-+- ART -+-


- Art Gallery -

-+- ART -+-


Buy Fine Art

Felix Octavius Carr Darley

Allegorical male figure

Battle scene with charging cavalry and artillery

Battle scene with line of bayonets

Battle scene

Bunker Hill

Cabin in landscape

Calvary officer from rear, mounted cavalry officer receiving message

Corner loungers

Donkey cropping grass

Farmer with scythe walking down road after livestock

Goat in bedroom gazing at sleeping person

Gothic church with spire

Horses at auction or races

Hunter and Indian

Indian council

Indian council

Mabel Payne and Luke Harvey

Male figure laid over a barrel with crowd looking on

Man by chair addressing meeting

Man fallen or pushed into wheel barrow

Man shooting from horseback

Man sitting down on stoop

Man sitting on wheelbarrow looking at frog

Mount Vernon estate, Virginia


Revolutionary War battle between civilians and British soldiers

Revolutionary War battle scene

Scene from the life of Washington

Schuylhill, Fairmont Water Works, Philadelphia

Shepherd with dog and lambs

The author of Vanity Fair

The boys that run with the engine

The wreck of the Ariel

Three hunters by a camp fire

Two horses

Two men in room

Two women standing over seated reading woman

Walking hunter with two hounds

War of 1812 battle scene with soldiers and Indians

Felix Octavius Carr "F. O. C." Darley (June 23, 1822 – March 27, 1888) was an American painter in watercolor and illustrator, known for his illustrations in works by well-known 19th-century authors, including James Fenimore Cooper, Charles Dickens, Mary Mapes Dodge, Nathaniel Hawthorne, Washington Irving, George Lippard, Henry Wadsworth Longfellow, Donald Grant Mitchell, Clement Clarke Moore, Frances Parkman, Harriet Beecher Stowe and Nathaniel Parker Willis.[1]

Life and work
Mrs. F.O.C. Darley

Darley was born on June 23, 1822, in Philadelphia, Pennsylvania.[2] He was a self-taught and prolific artist who started out as a staff artist for a Philadelphia publishing company where he was given a wide variety of assignments.

After he moved to New York, his work began to appear in magazines such as Harper's Weekly and in books by various publishers. Darley made 500 drawings for Lossing's History of the United States. Among his lithographic illustrations are those for Irving's "The Legend of Sleepy Hollow", and some scenes in Indian life. The swing and vigor of his style, his facility, and versatility and the high average merit of his numerous works, make him one of the most noteworthy of American illustrators.
Grave of F. O. C. Darley at Mount Auburn Cemetery in Cambridge, Massachusetts

Darley signed a contract with Edgar Allan Poe on January 31, 1843, to create original illustrations for his upcoming literary journal The Stylus.[3] The contract, which was through July 1, 1844, requested at least three illustrations per month, "on wood or paper as required," but no more than five, for $7 per illustration.[4] The Stylus was never actually produced but Darley provided illustrations for the final installments of the first serial publication of Poe's award-winning tale "The Gold-Bug" later that year.[5]

In 1848, Darley provided the drawings for the first fully illustrated edition of Irving's "Rip Van Winkle",[6] which was printed and distributed by the American Art-Union.[7] That same year, Darley also illustrated an edition of Irving's The Sketch Book of Geoffrey Crayon, Gent. and then his Wolfert's Roost in 1855.[7] Over his career, he produced nearly 350 drawings for James Fenimore Cooper, later collected in a several-volume edition of Cooper's novels printed from 1859 to 1861.[7] In 1868 he published, after a visit to Europe, Sketches Abroad with Pen and Pencil. His water color paintings of incidents in American history are full of spirit and his bank-note vignettes are also worthy of mention. In 1851, he was elected into the National Academy of Design as an Honorary member, and became a full Academician in 1852.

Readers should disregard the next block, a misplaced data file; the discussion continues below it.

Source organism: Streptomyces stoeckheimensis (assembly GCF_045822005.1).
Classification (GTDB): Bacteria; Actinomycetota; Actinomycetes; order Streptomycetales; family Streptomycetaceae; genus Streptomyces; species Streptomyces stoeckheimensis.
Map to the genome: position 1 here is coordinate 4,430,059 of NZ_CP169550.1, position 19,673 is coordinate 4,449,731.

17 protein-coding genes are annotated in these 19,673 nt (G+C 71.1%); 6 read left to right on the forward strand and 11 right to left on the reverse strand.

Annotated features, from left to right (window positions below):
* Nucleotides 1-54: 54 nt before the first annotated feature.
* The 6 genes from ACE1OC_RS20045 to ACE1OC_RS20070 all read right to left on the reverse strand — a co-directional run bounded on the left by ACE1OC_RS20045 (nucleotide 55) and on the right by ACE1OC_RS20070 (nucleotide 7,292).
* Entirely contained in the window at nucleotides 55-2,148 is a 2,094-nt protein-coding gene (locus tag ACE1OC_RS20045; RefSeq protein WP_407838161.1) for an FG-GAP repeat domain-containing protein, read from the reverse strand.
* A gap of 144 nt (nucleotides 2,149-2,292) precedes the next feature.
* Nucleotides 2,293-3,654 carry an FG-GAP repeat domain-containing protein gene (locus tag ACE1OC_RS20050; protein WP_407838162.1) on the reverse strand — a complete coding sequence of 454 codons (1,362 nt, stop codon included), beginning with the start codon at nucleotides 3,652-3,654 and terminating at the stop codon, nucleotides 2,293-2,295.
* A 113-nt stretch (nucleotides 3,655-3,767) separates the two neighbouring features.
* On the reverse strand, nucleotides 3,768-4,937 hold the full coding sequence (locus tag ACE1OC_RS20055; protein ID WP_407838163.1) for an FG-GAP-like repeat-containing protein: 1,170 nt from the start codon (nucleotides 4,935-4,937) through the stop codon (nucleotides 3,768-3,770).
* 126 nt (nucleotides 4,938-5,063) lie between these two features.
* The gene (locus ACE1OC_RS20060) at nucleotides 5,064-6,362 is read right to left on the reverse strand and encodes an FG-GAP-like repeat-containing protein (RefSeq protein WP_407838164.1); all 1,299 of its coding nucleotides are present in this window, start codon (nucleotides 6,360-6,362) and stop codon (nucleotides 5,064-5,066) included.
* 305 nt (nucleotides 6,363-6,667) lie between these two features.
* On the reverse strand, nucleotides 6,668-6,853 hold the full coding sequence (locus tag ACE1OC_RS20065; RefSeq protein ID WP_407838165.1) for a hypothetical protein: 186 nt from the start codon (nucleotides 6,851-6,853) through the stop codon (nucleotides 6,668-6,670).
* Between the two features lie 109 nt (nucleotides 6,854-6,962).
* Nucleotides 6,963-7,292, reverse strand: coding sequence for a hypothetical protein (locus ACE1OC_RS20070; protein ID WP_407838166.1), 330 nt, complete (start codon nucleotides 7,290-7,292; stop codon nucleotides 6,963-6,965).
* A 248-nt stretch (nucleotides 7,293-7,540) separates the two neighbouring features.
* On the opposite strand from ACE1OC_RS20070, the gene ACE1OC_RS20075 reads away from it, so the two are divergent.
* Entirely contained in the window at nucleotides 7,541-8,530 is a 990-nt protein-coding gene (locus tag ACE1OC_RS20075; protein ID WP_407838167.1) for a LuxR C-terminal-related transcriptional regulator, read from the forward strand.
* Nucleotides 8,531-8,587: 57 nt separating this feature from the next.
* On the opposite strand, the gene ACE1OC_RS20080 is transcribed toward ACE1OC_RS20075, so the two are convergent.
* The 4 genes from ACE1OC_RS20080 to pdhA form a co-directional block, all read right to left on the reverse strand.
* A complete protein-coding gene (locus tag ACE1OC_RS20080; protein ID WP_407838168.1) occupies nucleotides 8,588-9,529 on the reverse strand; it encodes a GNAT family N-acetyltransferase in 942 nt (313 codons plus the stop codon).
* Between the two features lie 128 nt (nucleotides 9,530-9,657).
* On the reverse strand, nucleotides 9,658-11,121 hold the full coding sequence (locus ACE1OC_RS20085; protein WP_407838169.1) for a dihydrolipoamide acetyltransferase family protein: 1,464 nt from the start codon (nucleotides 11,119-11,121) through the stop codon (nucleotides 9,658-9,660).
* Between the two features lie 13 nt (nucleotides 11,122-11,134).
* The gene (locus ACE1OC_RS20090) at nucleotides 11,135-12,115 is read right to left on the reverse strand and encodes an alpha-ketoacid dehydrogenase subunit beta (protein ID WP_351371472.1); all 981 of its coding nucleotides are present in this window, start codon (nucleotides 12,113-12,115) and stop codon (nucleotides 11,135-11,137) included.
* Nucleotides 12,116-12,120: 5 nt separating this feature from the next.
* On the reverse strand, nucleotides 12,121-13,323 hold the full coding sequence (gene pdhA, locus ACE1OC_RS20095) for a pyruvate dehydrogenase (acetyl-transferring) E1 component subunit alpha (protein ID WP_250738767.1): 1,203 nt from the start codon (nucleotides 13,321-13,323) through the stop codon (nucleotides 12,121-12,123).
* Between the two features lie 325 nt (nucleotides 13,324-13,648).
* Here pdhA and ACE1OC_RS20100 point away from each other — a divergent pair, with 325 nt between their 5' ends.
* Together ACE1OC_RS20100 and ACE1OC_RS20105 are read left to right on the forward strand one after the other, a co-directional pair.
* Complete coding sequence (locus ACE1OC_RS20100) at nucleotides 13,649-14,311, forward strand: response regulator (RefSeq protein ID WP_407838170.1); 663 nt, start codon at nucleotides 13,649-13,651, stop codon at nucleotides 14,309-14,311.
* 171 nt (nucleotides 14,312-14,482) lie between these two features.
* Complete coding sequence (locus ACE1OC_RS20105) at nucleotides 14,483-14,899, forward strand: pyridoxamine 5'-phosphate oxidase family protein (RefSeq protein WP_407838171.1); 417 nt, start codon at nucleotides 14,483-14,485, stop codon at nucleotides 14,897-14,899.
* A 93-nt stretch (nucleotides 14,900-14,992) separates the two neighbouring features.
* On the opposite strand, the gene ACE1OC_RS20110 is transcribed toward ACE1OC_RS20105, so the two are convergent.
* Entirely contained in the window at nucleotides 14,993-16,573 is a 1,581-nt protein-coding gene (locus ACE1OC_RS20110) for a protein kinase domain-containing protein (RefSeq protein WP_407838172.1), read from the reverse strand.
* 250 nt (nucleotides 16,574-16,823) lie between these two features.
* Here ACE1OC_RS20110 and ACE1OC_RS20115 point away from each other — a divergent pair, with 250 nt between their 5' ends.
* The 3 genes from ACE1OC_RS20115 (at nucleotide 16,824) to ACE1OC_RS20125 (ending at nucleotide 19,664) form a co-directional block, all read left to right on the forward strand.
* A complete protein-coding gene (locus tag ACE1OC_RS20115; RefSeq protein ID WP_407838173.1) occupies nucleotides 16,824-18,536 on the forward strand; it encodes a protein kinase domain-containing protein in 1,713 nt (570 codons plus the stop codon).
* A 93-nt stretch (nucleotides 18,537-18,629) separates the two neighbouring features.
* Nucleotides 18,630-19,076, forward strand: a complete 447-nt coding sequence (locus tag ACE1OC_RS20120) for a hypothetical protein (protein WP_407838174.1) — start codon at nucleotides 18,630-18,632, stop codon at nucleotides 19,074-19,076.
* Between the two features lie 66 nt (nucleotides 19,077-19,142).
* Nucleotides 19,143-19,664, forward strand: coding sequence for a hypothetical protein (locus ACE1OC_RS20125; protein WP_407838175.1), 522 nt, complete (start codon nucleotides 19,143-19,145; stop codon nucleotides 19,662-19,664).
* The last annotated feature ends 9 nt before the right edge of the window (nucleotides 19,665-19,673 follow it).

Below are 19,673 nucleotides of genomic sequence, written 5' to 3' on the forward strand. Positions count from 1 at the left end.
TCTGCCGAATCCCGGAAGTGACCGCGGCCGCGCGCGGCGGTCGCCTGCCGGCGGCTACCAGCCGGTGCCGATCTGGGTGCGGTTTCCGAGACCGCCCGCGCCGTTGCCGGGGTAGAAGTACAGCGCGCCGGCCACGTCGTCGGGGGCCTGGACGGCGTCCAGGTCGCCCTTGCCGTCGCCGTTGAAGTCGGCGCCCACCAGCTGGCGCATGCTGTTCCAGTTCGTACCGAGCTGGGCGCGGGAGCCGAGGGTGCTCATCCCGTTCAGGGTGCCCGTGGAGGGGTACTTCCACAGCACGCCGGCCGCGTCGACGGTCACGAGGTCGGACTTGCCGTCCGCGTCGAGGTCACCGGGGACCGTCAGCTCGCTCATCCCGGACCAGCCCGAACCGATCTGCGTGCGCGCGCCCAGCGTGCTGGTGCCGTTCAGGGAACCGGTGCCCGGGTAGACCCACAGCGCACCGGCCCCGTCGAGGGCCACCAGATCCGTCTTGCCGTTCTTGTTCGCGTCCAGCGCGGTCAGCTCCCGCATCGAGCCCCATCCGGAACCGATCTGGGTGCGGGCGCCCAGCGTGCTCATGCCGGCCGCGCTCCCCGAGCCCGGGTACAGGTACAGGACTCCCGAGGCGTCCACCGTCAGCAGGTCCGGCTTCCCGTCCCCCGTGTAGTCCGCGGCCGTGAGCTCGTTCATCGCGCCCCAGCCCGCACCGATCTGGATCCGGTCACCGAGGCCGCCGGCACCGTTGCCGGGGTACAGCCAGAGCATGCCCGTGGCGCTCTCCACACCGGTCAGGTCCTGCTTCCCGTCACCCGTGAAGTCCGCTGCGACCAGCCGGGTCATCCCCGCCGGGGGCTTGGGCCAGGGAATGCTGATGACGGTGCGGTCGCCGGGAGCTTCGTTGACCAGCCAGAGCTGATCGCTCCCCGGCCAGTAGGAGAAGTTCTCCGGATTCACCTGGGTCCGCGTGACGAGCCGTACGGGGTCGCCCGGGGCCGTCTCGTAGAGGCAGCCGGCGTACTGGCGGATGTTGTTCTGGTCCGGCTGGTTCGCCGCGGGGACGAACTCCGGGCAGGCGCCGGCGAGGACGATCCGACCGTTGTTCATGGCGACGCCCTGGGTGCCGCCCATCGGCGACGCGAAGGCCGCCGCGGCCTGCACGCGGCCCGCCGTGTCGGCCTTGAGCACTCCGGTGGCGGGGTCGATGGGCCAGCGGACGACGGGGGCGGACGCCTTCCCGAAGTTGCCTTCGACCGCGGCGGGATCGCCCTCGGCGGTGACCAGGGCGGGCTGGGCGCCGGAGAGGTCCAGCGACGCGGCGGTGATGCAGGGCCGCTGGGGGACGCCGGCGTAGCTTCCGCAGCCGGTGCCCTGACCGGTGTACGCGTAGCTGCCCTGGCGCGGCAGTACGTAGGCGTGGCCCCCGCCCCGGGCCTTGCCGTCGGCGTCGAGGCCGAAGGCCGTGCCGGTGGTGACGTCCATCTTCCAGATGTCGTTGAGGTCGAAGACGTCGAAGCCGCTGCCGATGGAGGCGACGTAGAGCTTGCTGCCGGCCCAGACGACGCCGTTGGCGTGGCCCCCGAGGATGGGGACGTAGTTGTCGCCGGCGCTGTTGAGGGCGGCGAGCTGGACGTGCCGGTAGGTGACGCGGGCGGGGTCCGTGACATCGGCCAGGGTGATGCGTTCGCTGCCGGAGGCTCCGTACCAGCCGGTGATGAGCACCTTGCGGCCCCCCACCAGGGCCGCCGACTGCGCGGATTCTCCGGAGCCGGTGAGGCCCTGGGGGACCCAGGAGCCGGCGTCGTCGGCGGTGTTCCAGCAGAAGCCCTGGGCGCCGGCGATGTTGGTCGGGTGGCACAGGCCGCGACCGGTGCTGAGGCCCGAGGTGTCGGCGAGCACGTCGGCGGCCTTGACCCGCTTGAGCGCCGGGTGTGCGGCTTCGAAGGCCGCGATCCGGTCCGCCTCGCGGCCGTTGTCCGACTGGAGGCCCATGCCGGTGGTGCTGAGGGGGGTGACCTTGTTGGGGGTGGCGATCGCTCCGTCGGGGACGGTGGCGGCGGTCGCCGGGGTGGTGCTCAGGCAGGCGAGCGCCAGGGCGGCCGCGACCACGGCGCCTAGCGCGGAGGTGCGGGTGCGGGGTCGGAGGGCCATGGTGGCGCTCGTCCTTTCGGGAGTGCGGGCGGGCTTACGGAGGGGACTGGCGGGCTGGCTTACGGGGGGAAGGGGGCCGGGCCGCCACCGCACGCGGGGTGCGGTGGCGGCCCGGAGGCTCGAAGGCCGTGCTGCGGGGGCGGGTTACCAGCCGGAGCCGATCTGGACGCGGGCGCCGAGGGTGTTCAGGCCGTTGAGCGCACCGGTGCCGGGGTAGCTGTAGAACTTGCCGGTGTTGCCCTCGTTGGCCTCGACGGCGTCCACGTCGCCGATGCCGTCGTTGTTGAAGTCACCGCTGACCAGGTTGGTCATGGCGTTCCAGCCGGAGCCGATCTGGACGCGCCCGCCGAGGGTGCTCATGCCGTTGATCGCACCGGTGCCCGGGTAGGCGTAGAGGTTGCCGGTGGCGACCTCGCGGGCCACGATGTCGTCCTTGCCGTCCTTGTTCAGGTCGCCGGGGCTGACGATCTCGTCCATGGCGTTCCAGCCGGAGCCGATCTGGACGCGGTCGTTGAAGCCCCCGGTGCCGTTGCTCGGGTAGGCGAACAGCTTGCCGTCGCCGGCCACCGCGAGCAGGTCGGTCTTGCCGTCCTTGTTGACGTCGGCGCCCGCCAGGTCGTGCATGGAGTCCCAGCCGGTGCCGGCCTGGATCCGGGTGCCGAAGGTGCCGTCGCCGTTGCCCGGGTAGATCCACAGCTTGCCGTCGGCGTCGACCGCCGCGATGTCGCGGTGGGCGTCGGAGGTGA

John Neal Hoover has written a scholarly article on Darley with a section on further reading.[8]

Darley died in 1888 at his home in Claymont, Delaware, and is buried at Mount Auburn Cemetery in Cambridge, Massachusetts. His Victorian mansion, located in Claymont, is now known as the Darley House and was placed on the National Register of Historic Places in 1974.



Pitz, Henry C. (1968). The Brandywine Tradition. Weathervane Books. p. 31. ISBN 0-517-16431-0.
Pitz, Henry C. (1968). The Brandywine Tradition. Weathervane Books. p. 22. ISBN 0-517-16431-0.
Allen, Hervey. Israfel: The Life and Times of Edgar Allan Poe. New York: Farrar & Rinehart, Inc., 1934: 224.
F. O. C. Darley Society online
Quinn, Arthur Hobson. Edgar Allan Poe: A Critical Biography. Baltimore: Johns Hopkins University Press, 1998: 338. ISBN 0-8018-5730-9.
Burstein, Andrew. The Original Knickerbocker: The Life of Washington Irving. New York: Basic Books, 2007: 337. ISBN 978-0-465-00853-7
Callow, James T. Kindred Spirits: Knickerbocker Writers and American Artists, 1807–1855. Chapel Hill: The University of North Carolina Press, 1967: 184.

Hoover, John Neal. Felix Darley, in The Private Library Autumn 1994, published by the Private Libraries Association


This article incorporates text from a publication now in the public domain: Gilman, D. C.; Thurston, H. T.; Colby, F. M., eds. (1905). "F. O. C. Darley". New International Encyclopedia (1st ed.). New York: Dodd, Mead.


A - B - C - D - E - F - G - H - I - J - K - L - M -
N - O - P - Q - R - S - T - U - V - W - X - Y - Z

Paintings, List

Zeichnungen, Gemälde

Retrieved from "http://en.wikipedia.org/"
All text is available under the terms of the GNU Free Documentation License